An Alaska town living under one roof

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Published 2021-05-23
The Begich Towers, in Whittier, Alaska, built by the military during the Cold War as a no-frills barracks, is now home to the majority of the isolated town's 300 or so residents. Correspondent Lee Cowan journeyed to Whittier to find out what it's like for virtually the entire population to live at the same address.

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All Comments (21)
  • Island Girl
    Bravo to the 18 year old for getting her town noticed.
  • Reyna Brown
    One time we were hit by a winter storm and got stuck in a vacation resort for over a week. It was like this. We each had our rooms “house”. We ate there in their restaurant. We shopped there in their lil store. We’d exercise there in their gym. We’d hang out in the lobby. It was weird. After the storm we all felt sad saying bye to each other. Like, we got used to that lil community.
  • I loved living there during Summer of 1989, during summer break from grad school. I lived in that building and the view was amazing especially when the cruise ships would come into harbor. That was truly one of my favorite summers as I learned so much and had incredible adventures. Thanks so much Whittier for the gifts of Summer of 1989!
  • Sarah Pem
    I would totally live there. Small towns have magic in them, you’re never alone. It’s easier to feel lonely on a city.
  • Steven Attaway
    My wife and I went up and visited Whittier a couple years ago, it was beautiful and the people were so kind. It seems like such a great place to live.
  • rudy2fat
    This town must suck for a teenager. Can you imagine spending your time with the same 3-4 teenagers in the whole school
  • Jeffrey Rojas
    Employee: Sorry I was late for work. There was traffic.
    Boss: we all live and work in the same building! What do you mean?!
  • Caron Stout
    This would be the ideal site for a military vs alien/zombies movie.
  • I grew up in Anchorage.
    I was 7, when I first visited Whittier. I caught my first fish there!
    Beautiful place.
  • E Johnson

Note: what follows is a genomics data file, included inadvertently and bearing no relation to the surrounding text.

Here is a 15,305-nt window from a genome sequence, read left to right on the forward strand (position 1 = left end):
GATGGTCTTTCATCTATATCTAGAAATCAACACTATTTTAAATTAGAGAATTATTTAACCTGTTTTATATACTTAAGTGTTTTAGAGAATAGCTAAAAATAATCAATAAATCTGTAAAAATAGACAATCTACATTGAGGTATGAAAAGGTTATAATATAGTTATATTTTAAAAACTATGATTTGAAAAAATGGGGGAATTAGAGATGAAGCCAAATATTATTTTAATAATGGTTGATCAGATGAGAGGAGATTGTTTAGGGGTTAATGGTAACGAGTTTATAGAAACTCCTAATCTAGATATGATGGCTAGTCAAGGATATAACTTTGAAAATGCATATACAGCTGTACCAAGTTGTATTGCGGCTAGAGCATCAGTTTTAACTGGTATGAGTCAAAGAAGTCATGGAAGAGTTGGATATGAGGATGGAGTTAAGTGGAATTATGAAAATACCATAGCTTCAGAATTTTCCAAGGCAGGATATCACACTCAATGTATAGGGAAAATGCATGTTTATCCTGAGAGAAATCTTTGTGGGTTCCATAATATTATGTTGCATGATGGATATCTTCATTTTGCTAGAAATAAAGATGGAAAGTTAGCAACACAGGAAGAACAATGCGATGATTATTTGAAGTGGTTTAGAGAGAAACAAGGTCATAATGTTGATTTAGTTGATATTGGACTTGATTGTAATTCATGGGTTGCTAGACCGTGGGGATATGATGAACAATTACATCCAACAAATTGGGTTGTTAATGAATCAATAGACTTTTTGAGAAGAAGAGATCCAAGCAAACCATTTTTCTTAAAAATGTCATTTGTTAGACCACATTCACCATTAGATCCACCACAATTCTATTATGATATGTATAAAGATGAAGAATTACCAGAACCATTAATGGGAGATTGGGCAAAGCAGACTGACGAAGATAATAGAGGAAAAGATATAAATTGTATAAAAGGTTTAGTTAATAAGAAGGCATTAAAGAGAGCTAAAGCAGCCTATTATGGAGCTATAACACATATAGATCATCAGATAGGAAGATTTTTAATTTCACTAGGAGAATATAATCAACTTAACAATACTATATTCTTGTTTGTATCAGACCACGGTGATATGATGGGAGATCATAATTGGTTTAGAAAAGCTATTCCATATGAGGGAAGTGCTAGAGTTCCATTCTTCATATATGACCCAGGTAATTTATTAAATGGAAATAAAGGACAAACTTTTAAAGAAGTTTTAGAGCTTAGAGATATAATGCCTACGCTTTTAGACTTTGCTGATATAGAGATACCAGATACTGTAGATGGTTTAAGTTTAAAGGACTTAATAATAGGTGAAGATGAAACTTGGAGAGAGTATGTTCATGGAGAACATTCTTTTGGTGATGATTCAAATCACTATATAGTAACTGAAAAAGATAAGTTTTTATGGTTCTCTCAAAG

This is actually really smart. No frozen pipes in the permafrost, no commuting through icy roads, heating bills are probably lower than trying to heat each house.
  • ?????????
    I don’t think I personally would want to live here, but I can totally see the appeal for some people, and I’d love to at least visit it some day
  • Alayne Secor
    I have visited this town as part of an Alaska tour. It is strange and beautiful. I would go back again.
  • I've been here. There's another large building in town that they didn't show. A creepy old large abandoned military bunker. You can't miss it.
  • Pamela Mays
    "I had to walk through an underground tunnel to and from school when I was your age!"
    All kidding aside, if the residents are happy and living good lives, kudos to them!
  • Flyingclam
    I love how they glossed over the fact that the railroad company owns all the land, which is why everyone lives in that Building. No one can build anything cause the wont/cant own the land the building would be on. As quirky as that building is, the current property ownership conditions in Whitter will stifle growth no matter the publicity.
  • Eddy B
    As a guy in a wheelchair, this sounds pretty awesome.
  • Tenn-Gran
    My Air Force husband and our family were stationed in Anchorage in the 1970’s. There was no tunnel then, we wanted to see Whittier so we took a train there. The train stayed about 2 1/2 hours before return trip. We had time to look around and have lunch then the 5 of us returned to Elmendorf AFB early evening. Great memory.
  • Bre Sams
    Ugh! No crime, horrible traffic & Nice people. Just wonderful ❤️
  • I organized the Whittier to Whittier trip back in 2000. 10 major educational stops on the net for Whittier California students. Assisted by RC Collin then Mayor. Great trip and destination. Was accomplished with dial up Internet. Cutting edge technology then. Partially sponsored by ESRI Redlands Ca. My son Thomas was the photographer. Came home to college and eventually became Editor for the Orange County Register. 4,000 miles one way. Trip of a life time.
  • Izzy
    When I see stories of remote areas like this I find their softly spoken nature almost intoxicating especially now when so much of our world is in flux.